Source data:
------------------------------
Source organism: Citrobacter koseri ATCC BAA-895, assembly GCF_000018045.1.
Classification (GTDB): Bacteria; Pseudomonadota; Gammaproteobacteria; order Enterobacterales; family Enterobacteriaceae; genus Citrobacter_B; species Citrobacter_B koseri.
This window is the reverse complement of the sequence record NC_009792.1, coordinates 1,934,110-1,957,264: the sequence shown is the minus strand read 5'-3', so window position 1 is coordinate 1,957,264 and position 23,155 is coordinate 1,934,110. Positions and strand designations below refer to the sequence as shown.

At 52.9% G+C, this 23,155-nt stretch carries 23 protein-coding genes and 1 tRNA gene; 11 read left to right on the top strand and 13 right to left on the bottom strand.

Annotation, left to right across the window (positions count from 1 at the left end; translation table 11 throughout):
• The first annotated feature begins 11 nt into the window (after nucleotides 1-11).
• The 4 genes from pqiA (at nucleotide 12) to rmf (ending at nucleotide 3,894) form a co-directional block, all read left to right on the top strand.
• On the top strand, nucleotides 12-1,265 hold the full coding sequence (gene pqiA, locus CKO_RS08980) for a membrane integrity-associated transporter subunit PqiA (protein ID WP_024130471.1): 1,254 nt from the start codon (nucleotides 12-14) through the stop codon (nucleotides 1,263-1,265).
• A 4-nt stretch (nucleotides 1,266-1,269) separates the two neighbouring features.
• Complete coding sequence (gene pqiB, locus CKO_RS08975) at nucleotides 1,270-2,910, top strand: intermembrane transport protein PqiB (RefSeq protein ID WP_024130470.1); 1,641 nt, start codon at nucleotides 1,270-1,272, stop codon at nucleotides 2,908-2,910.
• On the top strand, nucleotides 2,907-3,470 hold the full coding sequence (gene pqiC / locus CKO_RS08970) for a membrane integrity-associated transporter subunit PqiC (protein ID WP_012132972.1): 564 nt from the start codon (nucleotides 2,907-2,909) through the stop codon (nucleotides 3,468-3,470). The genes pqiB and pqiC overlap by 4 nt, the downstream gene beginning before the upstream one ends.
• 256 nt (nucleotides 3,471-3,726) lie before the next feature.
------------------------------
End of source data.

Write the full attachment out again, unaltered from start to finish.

Source organism: Citrobacter koseri ATCC BAA-895, assembly GCF_000018045.1.
Classification (GTDB): Bacteria; Pseudomonadota; Gammaproteobacteria; order Enterobacterales; family Enterobacteriaceae; genus Citrobacter_B; species Citrobacter_B koseri.
This window is the reverse complement of the sequence record NC_009792.1, coordinates 1,934,110-1,957,264: the sequence shown is the minus strand read 5'-3', so window position 1 is coordinate 1,957,264 and position 23,155 is coordinate 1,934,110. Positions and strand designations below refer to the sequence as shown.

At 52.9% G+C, this 23,155-nt stretch carries 23 protein-coding genes and 1 tRNA gene; 11 read left to right on the top strand and 13 right to left on the bottom strand.

Annotation, left to right across the window (positions count from 1 at the left end; translation table 11 throughout):
• The first annotated feature begins 11 nt into the window (after nucleotides 1-11).
• The 4 genes from pqiA (at nucleotide 12) to rmf (ending at nucleotide 3,894) form a co-directional block, all read left to right on the top strand.
• On the top strand, nucleotides 12-1,265 hold the full coding sequence (gene pqiA, locus CKO_RS08980) for a membrane integrity-associated transporter subunit PqiA (protein ID WP_024130471.1): 1,254 nt from the start codon (nucleotides 12-14) through the stop codon (nucleotides 1,263-1,265).
• A 4-nt stretch (nucleotides 1,266-1,269) separates the two neighbouring features.
• Complete coding sequence (gene pqiB, locus CKO_RS08975) at nucleotides 1,270-2,910, top strand: intermembrane transport protein PqiB (RefSeq protein ID WP_024130470.1); 1,641 nt, start codon at nucleotides 1,270-1,272, stop codon at nucleotides 2,908-2,910.
• On the top strand, nucleotides 2,907-3,470 hold the full coding sequence (gene pqiC / locus CKO_RS08970) for a membrane integrity-associated transporter subunit PqiC (protein ID WP_012132972.1): 564 nt from the start codon (nucleotides 2,907-2,909) through the stop codon (nucleotides 3,468-3,470). The genes pqiB and pqiC overlap by 4 nt, the downstream gene beginning before the upstream one ends.
• 256 nt (nucleotides 3,471-3,726) lie before the next feature.